Factbox: German companies seek state aid to cope with coronavirus

(Reuters) - A number of German companies have taken out state-backed loans as part of the federal government’s aid package to deal with the coronavirus crisis.

FILE PHOTO: Airplanes of German carrier Lufthansa are parked at the Berlin Schoenefeld airport in Schoenefeld, Germany, May 26, 2020. REUTERS/Fabrizio Bensch

Here is a list of companies that have applied for the package or plan to do so:


The supervisory board of flagship carrier Lufthansa approved on Monday a 9 billion euro ($10 billion) government bailout that will force the German airline to give some of its prized landing slots to rivals.

Under the plans, the German government will take a 20% stake in the airline as well as two seats on its supervisory board.


The German forklift truck and robotics maker said on May 22 it had agreed on an additional credit facility of up to 1.0 billion euros with its core group of lenders and Germany’s development bank KfW [KFW.UL]. Under the agreement, KfW would grant 80% of the total while the company’s core banks the remaining 20%.


The battered German auto supplier will stay afloat with state aid of several hundred million euros.

Leoni said in April it was in advanced talks with its banks to obtain a loan, 90% of which would be guaranteed by the federal government and the state of Bavaria.

The firm’s banks, which are supposed to bear the rest of the risk, have already shown their support for the plan.


Indebted German mineral miner K+S slashed its dividend proposal to 4 euro cents per share from a previously proposed 15 cents per share to become eligible for state aid.

The company said at the beginning of May it was eyeing loans backed by KfW, but declined to comment on whether it had already applied for a loan or how big it could be.


Thyssenkrupp has secured about 1 billion euros in state aid, sources close to the matter said at the end of April.

The KfW loan should help the conglomerate to get through until money from the sale of its elevator division arrives.


The sportswear maker, which in April proposed suspending its dividend due to the pandemic, said earlier this month it had secured a new revolving credit facility of 900 million euros, including 625 million from KfW.


The sportswear maker, which was forced to suspend dividend payments as a condition of a government-backed loan in mid-April, said it would replace that loan with other financial options as soon as possible.

Manager Magazin later in April said Adidas was planning a multi-billion euro bond.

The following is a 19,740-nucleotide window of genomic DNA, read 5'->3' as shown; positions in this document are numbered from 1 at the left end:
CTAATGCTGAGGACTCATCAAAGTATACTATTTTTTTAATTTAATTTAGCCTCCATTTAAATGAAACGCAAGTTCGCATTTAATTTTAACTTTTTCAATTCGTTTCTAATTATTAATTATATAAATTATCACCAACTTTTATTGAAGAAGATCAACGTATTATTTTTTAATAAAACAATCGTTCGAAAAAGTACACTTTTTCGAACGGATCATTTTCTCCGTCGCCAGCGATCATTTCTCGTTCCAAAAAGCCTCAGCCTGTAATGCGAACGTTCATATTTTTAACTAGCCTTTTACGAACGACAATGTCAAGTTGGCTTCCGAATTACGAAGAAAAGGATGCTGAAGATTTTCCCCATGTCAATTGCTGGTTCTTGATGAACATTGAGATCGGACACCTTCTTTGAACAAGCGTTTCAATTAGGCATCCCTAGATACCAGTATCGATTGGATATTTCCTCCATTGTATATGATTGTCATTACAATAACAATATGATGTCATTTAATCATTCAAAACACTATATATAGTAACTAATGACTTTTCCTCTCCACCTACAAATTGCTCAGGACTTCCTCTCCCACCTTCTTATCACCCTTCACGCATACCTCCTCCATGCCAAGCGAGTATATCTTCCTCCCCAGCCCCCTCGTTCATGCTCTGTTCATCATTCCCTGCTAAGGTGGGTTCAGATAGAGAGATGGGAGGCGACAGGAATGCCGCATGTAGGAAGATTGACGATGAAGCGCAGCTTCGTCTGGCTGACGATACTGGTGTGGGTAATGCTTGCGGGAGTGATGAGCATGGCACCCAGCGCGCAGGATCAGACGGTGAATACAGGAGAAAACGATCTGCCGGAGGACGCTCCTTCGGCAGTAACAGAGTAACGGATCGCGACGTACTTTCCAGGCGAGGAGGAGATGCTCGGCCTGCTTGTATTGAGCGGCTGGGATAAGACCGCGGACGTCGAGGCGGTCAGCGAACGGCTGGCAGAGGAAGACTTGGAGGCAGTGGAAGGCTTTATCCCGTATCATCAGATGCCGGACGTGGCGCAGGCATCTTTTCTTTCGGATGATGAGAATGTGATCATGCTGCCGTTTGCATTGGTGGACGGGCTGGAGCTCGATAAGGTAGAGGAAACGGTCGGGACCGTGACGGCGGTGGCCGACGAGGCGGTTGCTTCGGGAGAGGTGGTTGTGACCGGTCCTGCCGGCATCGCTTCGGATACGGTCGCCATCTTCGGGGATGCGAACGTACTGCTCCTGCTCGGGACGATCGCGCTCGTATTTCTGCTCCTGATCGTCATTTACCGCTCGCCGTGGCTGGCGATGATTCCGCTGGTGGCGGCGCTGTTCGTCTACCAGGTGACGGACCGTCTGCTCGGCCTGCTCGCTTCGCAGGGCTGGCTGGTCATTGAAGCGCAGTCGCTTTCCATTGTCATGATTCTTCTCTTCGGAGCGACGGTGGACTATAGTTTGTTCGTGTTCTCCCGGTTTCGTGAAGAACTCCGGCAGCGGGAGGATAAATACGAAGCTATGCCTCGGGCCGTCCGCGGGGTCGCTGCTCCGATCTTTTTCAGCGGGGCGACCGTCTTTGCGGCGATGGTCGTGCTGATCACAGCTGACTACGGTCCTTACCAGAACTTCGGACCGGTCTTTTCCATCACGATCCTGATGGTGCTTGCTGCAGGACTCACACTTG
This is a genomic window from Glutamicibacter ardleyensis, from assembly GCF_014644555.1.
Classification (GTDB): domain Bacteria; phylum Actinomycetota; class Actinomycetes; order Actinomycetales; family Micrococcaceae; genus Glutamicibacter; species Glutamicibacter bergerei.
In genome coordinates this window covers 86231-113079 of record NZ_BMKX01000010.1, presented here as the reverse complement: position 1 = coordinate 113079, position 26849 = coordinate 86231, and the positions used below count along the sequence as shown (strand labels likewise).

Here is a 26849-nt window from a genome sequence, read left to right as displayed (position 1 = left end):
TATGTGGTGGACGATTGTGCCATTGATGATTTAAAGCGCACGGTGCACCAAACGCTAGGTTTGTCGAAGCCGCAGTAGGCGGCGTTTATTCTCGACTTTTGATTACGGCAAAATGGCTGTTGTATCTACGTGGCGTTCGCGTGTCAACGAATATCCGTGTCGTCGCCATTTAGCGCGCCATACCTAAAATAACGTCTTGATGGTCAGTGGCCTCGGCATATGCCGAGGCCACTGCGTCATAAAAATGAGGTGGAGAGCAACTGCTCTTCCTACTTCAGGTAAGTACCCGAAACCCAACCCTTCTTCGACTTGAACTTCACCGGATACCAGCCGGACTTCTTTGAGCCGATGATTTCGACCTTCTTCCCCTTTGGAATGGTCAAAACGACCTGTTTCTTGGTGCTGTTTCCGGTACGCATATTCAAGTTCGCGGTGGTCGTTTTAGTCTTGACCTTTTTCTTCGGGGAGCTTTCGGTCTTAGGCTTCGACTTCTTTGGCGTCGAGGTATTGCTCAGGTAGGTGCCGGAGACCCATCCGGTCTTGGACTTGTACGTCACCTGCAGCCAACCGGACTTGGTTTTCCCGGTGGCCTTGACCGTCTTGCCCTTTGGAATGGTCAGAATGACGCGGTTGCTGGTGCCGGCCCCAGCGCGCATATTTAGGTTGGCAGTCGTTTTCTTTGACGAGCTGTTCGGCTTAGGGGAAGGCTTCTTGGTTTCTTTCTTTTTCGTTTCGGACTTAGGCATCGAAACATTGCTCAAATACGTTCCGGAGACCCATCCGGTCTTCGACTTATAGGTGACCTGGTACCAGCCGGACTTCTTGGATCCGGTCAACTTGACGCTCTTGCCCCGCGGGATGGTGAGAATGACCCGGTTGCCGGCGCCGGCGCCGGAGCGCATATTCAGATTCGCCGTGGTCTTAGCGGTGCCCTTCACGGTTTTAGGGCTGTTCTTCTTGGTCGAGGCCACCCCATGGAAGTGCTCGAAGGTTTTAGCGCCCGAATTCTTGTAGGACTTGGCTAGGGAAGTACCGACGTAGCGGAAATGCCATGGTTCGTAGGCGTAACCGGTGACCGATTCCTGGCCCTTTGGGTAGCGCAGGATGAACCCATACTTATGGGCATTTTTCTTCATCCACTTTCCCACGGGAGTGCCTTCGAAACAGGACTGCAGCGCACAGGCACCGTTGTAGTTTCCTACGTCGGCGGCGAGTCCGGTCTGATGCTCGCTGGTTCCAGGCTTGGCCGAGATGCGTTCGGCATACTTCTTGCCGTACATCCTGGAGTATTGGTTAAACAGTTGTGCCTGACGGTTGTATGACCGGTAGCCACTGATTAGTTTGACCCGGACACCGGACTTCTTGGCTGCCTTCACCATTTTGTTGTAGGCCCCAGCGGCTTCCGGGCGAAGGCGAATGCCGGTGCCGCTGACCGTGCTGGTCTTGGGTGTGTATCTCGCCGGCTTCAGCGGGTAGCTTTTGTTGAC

The company initially agreed to take a 2.4 billion euro government-backed loan to cope with the closure of stores and the postponement of the Olympic Games and Euro soccer tournament.


To cope with the impact of COVID-19, the holiday operator received a 1.8 billion euro loan commitment from KfW to supplement its existing 1.75 billion euro credit agreement.

“The commitment of the KfW bridging loan is an important first step for TUI to successfully bridge the current exceptional situation,” said Chief Executive Fritz Joussen at the end of March.


The electronics supplier secured a government-backed loan of 1.7 billion euros to mitigate the impact of the coronavirus on its business following forced shop closures, the company said at the end of April.

Ceconomy, which had put 20,000 employees on short-time work in Germany but has been reopening stores in the country since mid-April, said one condition of the loan is that the company suspend dividend payments.


The German car rental company said earlier in May it had signed a syndicated loan agreement with a bank consortium including state-owned KfW for a revolving credit line of up to 1.5 billion euros, with a term of up to two years.

Among other conditions, Sixt has agreed to waive dividend payments during the term of the loan, except for the annual minimum dividend of 0.05 euros paid for preference shares.


The German perfume retailer said at the end of May it had been in talks with KfW about a loan, but discussions were put on hold as it could not reach an agreement on conditions. The company now hopes to be able to make it through the pandemic without state aid, despite expecting an ongoing hit to sales.


Car parts maker Benteler is considering applying for state-backed loans in Germany, three sources familiar with the talks said last week, adding though its tax status could ruin its chances.

The company, which makes chassis components, steel tubes and exhaust systems, moved from Germany to Austria in 2010 to lower its tax bill, but still employs 9,000 people out of a global workforce of 27,000 in Germany.


Late in May, Germany’s government said it was planning to inject at least 5.5 billion euros into state-owned rail operator Deutsche Bahn, which has been hit by the collapse in travel.

Employees will contribute a further 2 billion euros up until 2024 and a debt cap will be lifted, the government said.

Lawmakers from German Chancellor Angela Merkel’s conservative party and Finance Minister Olaf Scholz’s Social Democrats have agreed to lift the debt ceiling by 5 billion euros to 30 billion euros this year, according to the draft parliamentary resolution obtained by Reuters.


Germany’s government and the federal state of Hesse have agreed to give charter airline Condor loans worth 550 million euros, the economy minister said at the end of April, after the owner of Poland’s LOT pulled out of a deal to buy the group.

Condor said in a separate statement it would receive a 294 million euro loan as coronavirus aid and an additional 256 million euros to completely refinance a bridging loan it received after the collapse of parent company Thomas Cook.

Compiled by Bartosz Dabrowski, Linda Pasquini and Veronica Snoj in Gdansk with contributions from Frankfurt, Duesseldorf and Munich; Editing by Tomasz Janowski/Emelia Sithole-Matarise/Jan Harvey/Barbara Lewis